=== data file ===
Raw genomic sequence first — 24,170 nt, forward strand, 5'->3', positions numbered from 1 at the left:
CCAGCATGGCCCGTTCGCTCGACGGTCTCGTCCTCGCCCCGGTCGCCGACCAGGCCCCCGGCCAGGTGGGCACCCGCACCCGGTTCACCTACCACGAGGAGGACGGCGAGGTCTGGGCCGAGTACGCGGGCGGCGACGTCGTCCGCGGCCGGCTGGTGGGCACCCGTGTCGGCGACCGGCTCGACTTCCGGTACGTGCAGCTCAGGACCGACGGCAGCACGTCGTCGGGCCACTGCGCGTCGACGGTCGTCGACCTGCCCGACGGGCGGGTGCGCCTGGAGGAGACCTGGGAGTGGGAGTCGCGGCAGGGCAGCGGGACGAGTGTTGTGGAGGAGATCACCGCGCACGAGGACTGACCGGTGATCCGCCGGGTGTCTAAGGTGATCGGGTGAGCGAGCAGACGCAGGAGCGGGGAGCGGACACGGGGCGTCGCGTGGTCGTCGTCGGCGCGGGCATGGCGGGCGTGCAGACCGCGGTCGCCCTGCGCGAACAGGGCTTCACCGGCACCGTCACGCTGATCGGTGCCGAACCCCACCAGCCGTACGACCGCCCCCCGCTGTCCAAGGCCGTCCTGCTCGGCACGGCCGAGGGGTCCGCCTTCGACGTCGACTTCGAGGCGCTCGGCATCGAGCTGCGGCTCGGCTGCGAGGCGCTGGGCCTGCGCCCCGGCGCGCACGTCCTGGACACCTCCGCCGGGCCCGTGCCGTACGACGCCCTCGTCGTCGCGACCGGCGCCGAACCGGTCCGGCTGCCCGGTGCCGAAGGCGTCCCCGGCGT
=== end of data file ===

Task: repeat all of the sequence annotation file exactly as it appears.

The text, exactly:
Raw genomic sequence first — 24,170 nt, forward strand, 5'->3', positions numbered from 1 at the left:
CCAGCATGGCCCGTTCGCTCGACGGTCTCGTCCTCGCCCCGGTCGCCGACCAGGCCCCCGGCCAGGTGGGCACCCGCACCCGGTTCACCTACCACGAGGAGGACGGCGAGGTCTGGGCCGAGTACGCGGGCGGCGACGTCGTCCGCGGCCGGCTGGTGGGCACCCGTGTCGGCGACCGGCTCGACTTCCGGTACGTGCAGCTCAGGACCGACGGCAGCACGTCGTCGGGCCACTGCGCGTCGACGGTCGTCGACCTGCCCGACGGGCGGGTGCGCCTGGAGGAGACCTGGGAGTGGGAGTCGCGGCAGGGCAGCGGGACGAGTGTTGTGGAGGAGATCACCGCGCACGAGGACTGACCGGTGATCCGCCGGGTGTCTAAGGTGATCGGGTGAGCGAGCAGACGCAGGAGCGGGGAGCGGACACGGGGCGTCGCGTGGTCGTCGTCGGCGCGGGCATGGCGGGCGTGCAGACCGCGGTCGCCCTGCGCGAACAGGGCTTCACCGGCACCGTCACGCTGATCGGTGCCGAACCCCACCAGCCGTACGACCGCCCCCCGCTGTCCAAGGCCGTCCTGCTCGGCACGGCCGAGGGGTCCGCCTTCGACGTCGACTTCGAGGCGCTCGGCATCGAGCTGCGGCTCGGCTGCGAGGCGCTGGGCCTGCGCCCCGGCGCGCACGTCCTGGACACCTCCGCCGGGCCCGTGCCGTACGACGCCCTCGTCGTCGCGACCGGCGCCGAACCGGTCCGGCTGCCCGGTGCCGAAGGCGTCCCCGGCGT